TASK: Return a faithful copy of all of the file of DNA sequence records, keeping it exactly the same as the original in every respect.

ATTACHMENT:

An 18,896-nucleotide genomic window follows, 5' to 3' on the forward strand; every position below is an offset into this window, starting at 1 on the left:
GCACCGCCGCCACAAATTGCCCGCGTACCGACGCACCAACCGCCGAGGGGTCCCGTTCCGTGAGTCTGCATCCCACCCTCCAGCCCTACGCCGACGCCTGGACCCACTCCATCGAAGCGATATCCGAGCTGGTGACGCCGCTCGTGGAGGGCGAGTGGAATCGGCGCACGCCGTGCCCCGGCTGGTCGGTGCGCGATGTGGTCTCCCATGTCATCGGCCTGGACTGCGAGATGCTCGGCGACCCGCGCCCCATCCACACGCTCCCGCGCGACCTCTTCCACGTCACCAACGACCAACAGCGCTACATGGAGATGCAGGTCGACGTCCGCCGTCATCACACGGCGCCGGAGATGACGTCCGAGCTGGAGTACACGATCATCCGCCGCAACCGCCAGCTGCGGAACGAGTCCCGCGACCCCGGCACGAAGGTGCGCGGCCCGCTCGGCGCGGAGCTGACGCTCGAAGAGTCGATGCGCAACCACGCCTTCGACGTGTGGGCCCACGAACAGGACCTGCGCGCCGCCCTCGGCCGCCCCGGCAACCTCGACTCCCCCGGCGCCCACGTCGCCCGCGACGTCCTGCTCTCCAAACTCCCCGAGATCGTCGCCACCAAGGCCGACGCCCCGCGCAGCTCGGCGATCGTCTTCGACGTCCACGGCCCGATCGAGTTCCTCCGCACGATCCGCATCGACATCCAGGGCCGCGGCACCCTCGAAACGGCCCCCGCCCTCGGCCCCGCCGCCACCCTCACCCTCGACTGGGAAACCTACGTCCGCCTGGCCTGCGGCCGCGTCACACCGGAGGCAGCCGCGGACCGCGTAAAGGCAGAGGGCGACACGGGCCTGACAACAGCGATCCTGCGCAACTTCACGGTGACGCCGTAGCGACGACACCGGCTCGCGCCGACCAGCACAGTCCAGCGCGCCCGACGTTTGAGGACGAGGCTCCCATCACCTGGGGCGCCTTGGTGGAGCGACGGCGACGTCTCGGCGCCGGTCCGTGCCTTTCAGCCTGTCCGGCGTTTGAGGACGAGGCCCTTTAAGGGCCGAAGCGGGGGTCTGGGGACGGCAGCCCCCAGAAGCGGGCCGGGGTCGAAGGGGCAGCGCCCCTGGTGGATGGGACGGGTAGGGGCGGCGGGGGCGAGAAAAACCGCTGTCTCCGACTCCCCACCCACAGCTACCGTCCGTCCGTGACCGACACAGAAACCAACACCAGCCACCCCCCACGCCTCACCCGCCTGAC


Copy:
An 18,896-nucleotide genomic window follows, 5' to 3' on the forward strand; every position below is an offset into this window, starting at 1 on the left:
GCACCGCCGCCACAAATTGCCCGCGTACCGACGCACCAACCGCCGAGGGGTCCCGTTCCGTGAGTCTGCATCCCACCCTCCAGCCCTACGCCGACGCCTGGACCCACTCCATCGAAGCGATATCCGAGCTGGTGACGCCGCTCGTGGAGGGCGAGTGGAATCGGCGCACGCCGTGCCCCGGCTGGTCGGTGCGCGATGTGGTCTCCCATGTCATCGGCCTGGACTGCGAGATGCTCGGCGACCCGCGCCCCATCCACACGCTCCCGCGCGACCTCTTCCACGTCACCAACGACCAACAGCGCTACATGGAGATGCAGGTCGACGTCCGCCGTCATCACACGGCGCCGGAGATGACGTCCGAGCTGGAGTACACGATCATCCGCCGCAACCGCCAGCTGCGGAACGAGTCCCGCGACCCCGGCACGAAGGTGCGCGGCCCGCTCGGCGCGGAGCTGACGCTCGAAGAGTCGATGCGCAACCACGCCTTCGACGTGTGGGCCCACGAACAGGACCTGCGCGCCGCCCTCGGCCGCCCCGGCAACCTCGACTCCCCCGGCGCCCACGTCGCCCGCGACGTCCTGCTCTCCAAACTCCCCGAGATCGTCGCCACCAAGGCCGACGCCCCGCGCAGCTCGGCGATCGTCTTCGACGTCCACGGCCCGATCGAGTTCCTCCGCACGATCCGCATCGACATCCAGGGCCGCGGCACCCTCGAAACGGCCCCCGCCCTCGGCCCCGCCGCCACCCTCACCCTCGACTGGGAAACCTACGTCCGCCTGGCCTGCGGCCGCGTCACACCGGAGGCAGCCGCGGACCGCGTAAAGGCAGAGGGCGACACGGGCCTGACAACAGCGATCCTGCGCAACTTCACGGTGACGCCGTAGCGACGACACCGGCTCGCGCCGACCAGCACAGTCCAGCGCGCCCGACGTTTGAGGACGAGGCTCCCATCACCTGGGGCGCCTTGGTGGAGCGACGGCGACGTCTCGGCGCCGGTCCGTGCCTTTCAGCCTGTCCGGCGTTTGAGGACGAGGCCCTTTAAGGGCCGAAGCGGGGGTCTGGGGACGGCAGCCCCCAGAAGCGGGCCGGGGTCGAAGGGGCAGCGCCCCTGGTGGATGGGACGGGTAGGGGCGGCGGGGGCGAGAAAAACCGCTGTCTCCGACTCCCCACCCACAGCTACCGTCCGTCCGTGACCGACACAGAAACCAACACCAGCCACCCCCCACGCCTCACCCGCCTGAC